While this isn’t my favorite Kanye album so far (that would be Late Registration), this album is a mostly really good combination of good production and sometimes meaningful lyrics, save the annoying two-fer of “Barry Bonds” and “Drunk and Hot Girls”. To all the hip hop purists, I’d like to note I’m not saying this is the best hip hop album of the year. It’s probably better categorized in my rather-indie-centric world as a good pop record that happens to have rapping and big beats.

    Kanye West – Everything I Am (mp3)

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  7. Jens Lekman – Night Falls over Kortedala
    I realized I hadn’t even posted about this album probably because of course Jens will put together a great album. I’m a Jens fan. I’ve liked his quirky but thoroughly catchy and over-the-top pop pretty much from the beginning. When I got Night Falls I emailed a friend to say something like “Yup, Jens is still the king of over-the-top Swedish pop.” I’d already heard the album’s best effort, “Opposite of Hallelujah”, so I unfortunately didn’t have the surprise of hearing that song for the first time in the album’s context.

    Jens Lekman – Your Arms Around Me (mp3)

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  8. Kings of Leon – Because of the Times (original post)
    I’m not going to be able to issue a big list of why this album is good intellectually or why this is good art (though, that’s not to say someone else couldn’t), but I just like listening to this album. It spent a huge portion of the year–months–in my car’s 6-disc CD changer and despite a rotating cast of other albums to choose from, I kept coming back to this one anyhow.

    Kings of Leon – Knocked Up (mp3)

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  9. On No! Oh My! – Between the Devil and the Sea (EP)
    With just 5 songs, just over 15 minutes of music, this EP was a dark horse. I was doing my last listens-through of various 2007 releases and I had a “wait, this is really good!” moment. I liked their debut album (buying the pre-order CD-r version, in fact) but it was inconsistent. This is a step up in both consistency of songwriting and loveliness of melodies. The end result is just a really fun EP of quirky pop songs.

    Oh No! Oh My! – The Party Punch (mp3)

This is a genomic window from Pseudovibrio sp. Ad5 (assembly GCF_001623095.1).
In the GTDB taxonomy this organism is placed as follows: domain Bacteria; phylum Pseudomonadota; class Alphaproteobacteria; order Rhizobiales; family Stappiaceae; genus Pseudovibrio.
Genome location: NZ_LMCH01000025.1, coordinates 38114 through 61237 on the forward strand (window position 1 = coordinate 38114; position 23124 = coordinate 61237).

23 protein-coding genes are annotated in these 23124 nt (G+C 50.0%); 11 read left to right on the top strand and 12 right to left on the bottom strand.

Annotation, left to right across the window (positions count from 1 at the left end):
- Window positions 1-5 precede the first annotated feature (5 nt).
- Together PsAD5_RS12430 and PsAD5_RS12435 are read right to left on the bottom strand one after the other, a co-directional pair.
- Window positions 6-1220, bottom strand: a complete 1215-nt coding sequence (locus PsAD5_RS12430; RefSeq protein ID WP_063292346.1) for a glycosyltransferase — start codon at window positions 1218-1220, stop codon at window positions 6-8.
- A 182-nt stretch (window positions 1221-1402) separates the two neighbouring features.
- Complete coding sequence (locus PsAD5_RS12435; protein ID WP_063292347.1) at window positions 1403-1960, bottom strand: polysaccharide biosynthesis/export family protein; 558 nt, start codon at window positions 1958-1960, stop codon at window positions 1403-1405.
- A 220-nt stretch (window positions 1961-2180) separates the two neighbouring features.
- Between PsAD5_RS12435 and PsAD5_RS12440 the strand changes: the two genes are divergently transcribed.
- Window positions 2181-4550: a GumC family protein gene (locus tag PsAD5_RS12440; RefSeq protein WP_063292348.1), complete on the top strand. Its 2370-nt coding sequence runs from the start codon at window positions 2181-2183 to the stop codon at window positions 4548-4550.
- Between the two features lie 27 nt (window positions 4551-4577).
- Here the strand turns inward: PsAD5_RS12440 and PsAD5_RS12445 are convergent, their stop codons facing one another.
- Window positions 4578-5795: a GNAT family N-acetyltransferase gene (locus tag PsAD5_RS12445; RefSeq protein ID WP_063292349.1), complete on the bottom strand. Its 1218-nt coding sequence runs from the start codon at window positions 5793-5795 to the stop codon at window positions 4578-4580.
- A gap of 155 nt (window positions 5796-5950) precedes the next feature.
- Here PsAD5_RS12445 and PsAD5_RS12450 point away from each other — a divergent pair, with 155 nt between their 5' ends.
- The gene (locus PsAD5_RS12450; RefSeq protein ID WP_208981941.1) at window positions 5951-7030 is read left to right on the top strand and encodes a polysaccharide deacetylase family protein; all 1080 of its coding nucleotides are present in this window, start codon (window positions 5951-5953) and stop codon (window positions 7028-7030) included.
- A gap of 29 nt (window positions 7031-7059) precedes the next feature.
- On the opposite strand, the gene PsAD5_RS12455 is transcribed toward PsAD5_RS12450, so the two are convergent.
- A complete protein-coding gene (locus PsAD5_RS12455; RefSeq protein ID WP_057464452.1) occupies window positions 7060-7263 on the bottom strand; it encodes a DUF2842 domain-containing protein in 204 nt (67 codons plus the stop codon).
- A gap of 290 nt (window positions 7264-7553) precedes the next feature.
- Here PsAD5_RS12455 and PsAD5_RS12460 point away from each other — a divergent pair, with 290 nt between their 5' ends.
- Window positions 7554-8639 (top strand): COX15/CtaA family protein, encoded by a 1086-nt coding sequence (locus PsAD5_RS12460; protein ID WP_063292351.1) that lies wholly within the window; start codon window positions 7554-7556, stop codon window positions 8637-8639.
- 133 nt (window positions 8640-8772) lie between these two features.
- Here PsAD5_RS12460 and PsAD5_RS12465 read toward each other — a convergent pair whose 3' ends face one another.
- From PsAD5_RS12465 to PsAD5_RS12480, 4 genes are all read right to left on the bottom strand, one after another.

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  10. Andrew Bird – Armchair Apocrypha (original post)
    Andrew Bird is extremely talented but–I’ve said it once and I’ll say it again–talent doesn’t necessarily make good music. Talent certainly helps the live show a ton, but in an album it’s just one part along with songwriting, production, orchestration and so on. I’m going to state this simply: I don’t think this is a complete album. “Plasticities”, “Simple X”, “Scythian Empires”, “Yawny At The Apocalypse” are four great songs that hold this album up among three other good songs (“Fiery Crash”, “Heretics”, “Dark Matter”) and a handful of average-to-boring ones. Still, those four songs are great and make this album well-worth the listen and deserving of its place on this list.

    Andrew Bird – Plasticities (mp3)

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  11. Benni Hemm Hemm – Kajak (original post)
    Benni Hemm Hemm somehow does the beautiful instrumentation and dynamic builds of post rock while still having concrete, and often soft, songs in there, like a Sigur Ros that has Reindeer Section sharing the stage some of the time. The end result is beautiful songs that pulls on you in many different ways.

    Benni Hemm Hemm – Brekkan (mp3)

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  12. John Vanderslice – Emerald City
    John Vanderslice is the man. But besides that point, he also writes really good songs and is one of the best working producers today. Recorded with a full band for the first time, this album has the most cohesive feel of any of his. JV has set a really high standard with his last two albums, Pixel Revolt and Cellar Door (both in my best-of lists for their years) and while I feel this isn’t quite up to that standard, if I take a wider view, this is still a very solid album.

    John Vanderslice – Numbered Lithograph (mp3)

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(There are more releases that I wanted to include here. I might need to do an “honorable mentions” post later in the week!)

Four releases that would have made the list but were included in previous lists (in alphabetical order):

  • David Bazan Fewer Moving Parts
  • Bishop Allen Month EPs/ the Broken String[2]
  • Elvis Perkins Ash Wednesday
  • Fionn Regan End of History

Voted most likely to have me kicking myself for not putting it on this best list once I have enough time to sit down and really listen to it:

  • The Lightning Bug Situation – A Leaf; a Stream (original post)
    This is a soft, tender, affecting and gorgeous album, but with all the found-sound and field-recording-type spoken sampled, I don’t think it has really had a chance to fully sink in. I’m sure there are a few albums from this year that will grow in my estimation after in the next weeks, months, years, decades, but if I had to pick one that I was most sure would, I’d say it’s this one.

    the Lightning Bug Situation – Message to Myself After Franny was Born (mp3)